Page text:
Article  CAS  PubMed  PubMed Central  Google Scholar 

  6. Andree KC, van Dalum G, Terstappen LW (2016) Challenges in circulating tumor cell detection by the cell search system. Mol Oncol 10:395–407. https://doi.org/10.1016/j.molonc.2015.12.002

    Article  CAS  PubMed  Google Scholar 

  7. Ashworth TRA (1869) A case of cancer in which cells similar to those in the tumours were seen in the blood after death. Med J Aust 14:146–147

    Google Scholar 

  8. Esmaeilsabzali H, Beischlag TV, Cox ME, Parameswaran AM, Park EJ (2013) Detection and isolation of circulating tumor cells: principles and methods. Biotechnol Adv 31:1063–1084. https://doi.org/10.1016/j.biotechadv.2013.08.016

    Article  CAS  PubMed  Google Scholar 

  9. Gadalla SE, Ojemalm K, Vasquez PL, Nilsson I, Ericsson C, Zhao J, Nister M (2013) EpCAM associates with endoplasmic reticulum aminopeptidase 2 (ERAP2) in breast cancer cells. Biochem Biophys Res Commun 439:203–208. https://doi.org/10.1016/j.bbrc.2013.08.059

    Article  CAS  PubMed  Google Scholar 

  10. Zieglschmid V, Hollmann C, Gutierrez B, Albert W, Strothoff D, Gross E, Bocher O (2005) Combination of immunomagnetic enrichment with multiplex RT-PCR analysis for the detection of disseminated tumor cells. Anticancer Res 25:1803–1810

    CAS  PubMed  Google Scholar 

  11. Yeo SK, Guan JL (2017) Breast cancer: multiple subtypes within a tumor? Trends Cancer 3:753–760. https://doi.org/10.1016/j.trecan.2017.09.001

    Article  CAS  PubMed  PubMed Central  Google Scholar 

  12. Riethdorf S et al (2007) Detection of circulating tumor cells in peripheral blood of patients with metastatic breast cancer: a validation study of the cell search system. Clin Cancer Res 13:920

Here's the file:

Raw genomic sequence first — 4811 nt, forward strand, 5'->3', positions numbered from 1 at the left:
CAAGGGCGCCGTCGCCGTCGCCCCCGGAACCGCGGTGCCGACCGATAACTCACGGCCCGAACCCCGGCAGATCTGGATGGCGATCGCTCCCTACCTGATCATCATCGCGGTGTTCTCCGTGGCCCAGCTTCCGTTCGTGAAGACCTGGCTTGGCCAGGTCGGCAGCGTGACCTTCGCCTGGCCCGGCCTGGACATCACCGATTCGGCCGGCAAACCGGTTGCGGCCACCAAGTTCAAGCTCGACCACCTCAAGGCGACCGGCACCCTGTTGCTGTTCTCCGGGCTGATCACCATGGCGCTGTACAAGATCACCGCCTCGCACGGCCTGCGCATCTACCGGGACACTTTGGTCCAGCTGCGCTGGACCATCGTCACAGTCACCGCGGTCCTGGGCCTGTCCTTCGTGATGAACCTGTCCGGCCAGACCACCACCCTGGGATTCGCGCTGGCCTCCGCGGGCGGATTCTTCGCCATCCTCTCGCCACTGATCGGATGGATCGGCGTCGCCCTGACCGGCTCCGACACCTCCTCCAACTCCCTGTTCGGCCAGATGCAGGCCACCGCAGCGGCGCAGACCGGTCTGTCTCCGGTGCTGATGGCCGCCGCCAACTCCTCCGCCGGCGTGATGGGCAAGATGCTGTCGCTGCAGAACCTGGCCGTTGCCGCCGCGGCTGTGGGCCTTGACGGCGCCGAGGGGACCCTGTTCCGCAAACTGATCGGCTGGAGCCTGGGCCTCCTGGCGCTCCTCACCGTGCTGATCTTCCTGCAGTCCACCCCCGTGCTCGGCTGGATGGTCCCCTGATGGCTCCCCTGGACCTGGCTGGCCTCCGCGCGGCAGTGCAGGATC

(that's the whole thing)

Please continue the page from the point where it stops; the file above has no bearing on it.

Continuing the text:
Article  CAS  Google Scholar 

  13. Pestrin M et al (2009) Correlation of HER2 status between primary tumors and corresponding circulating tumor cells in advanced breast cancer patients. Breast Cancer Res Treat 118:523–530. https://doi.org/10.1007/s10549-009-0461-7

    Article  CAS  PubMed  Google Scholar 

  14. Iqbal N, Iqbal N (2014) Human epidermal growth factor receptor 2 (HER2) in cancers: overexpression and therapeutic ımplications. Mol Biol Int 2014:852748. https://doi.org/10.1155/2014/852748

    Article  CAS  PubMed  PubMed Central  Google Scholar 

  15. Witton CJ, Reeves JR, Going JJ, Cooke TG, Bartlett JM (2003) Expression of the HER1-4 family of receptor tyrosine kinases in breast cancer. J Pathol 200:290–297. https://doi.org/10.1002/path.1370

    Article  CAS  PubMed  Google Scholar 

  16. Fehm T, Maimonis P, Katalinic A, Jäger WH (1998) The prognostic significance of c-erbB-2 serum protein in metastatic. Breast Cancer Oncol 55:33–38. https://doi.org/10.1159/000011832

    Article  CAS  Google Scholar 

  17. Pantel K, Alix-Panabieres C (2010) Circulating tumour cells in cancer patients: challenges and perspectives. Trends Mol Med 16:398–406. https://doi.org/10.1016/j.molmed.2010.07.001

    Article  PubMed  Google Scholar 

  18. Man Y, Wang Q, Kemmner W (2011) Currently used markers for CTC isolation—advantages, limitations and ımpact on cancer prognosis. J Clin Exp Pathol. https://doi.org/10.4172/2161-0681.1000102

    Article  Google Scholar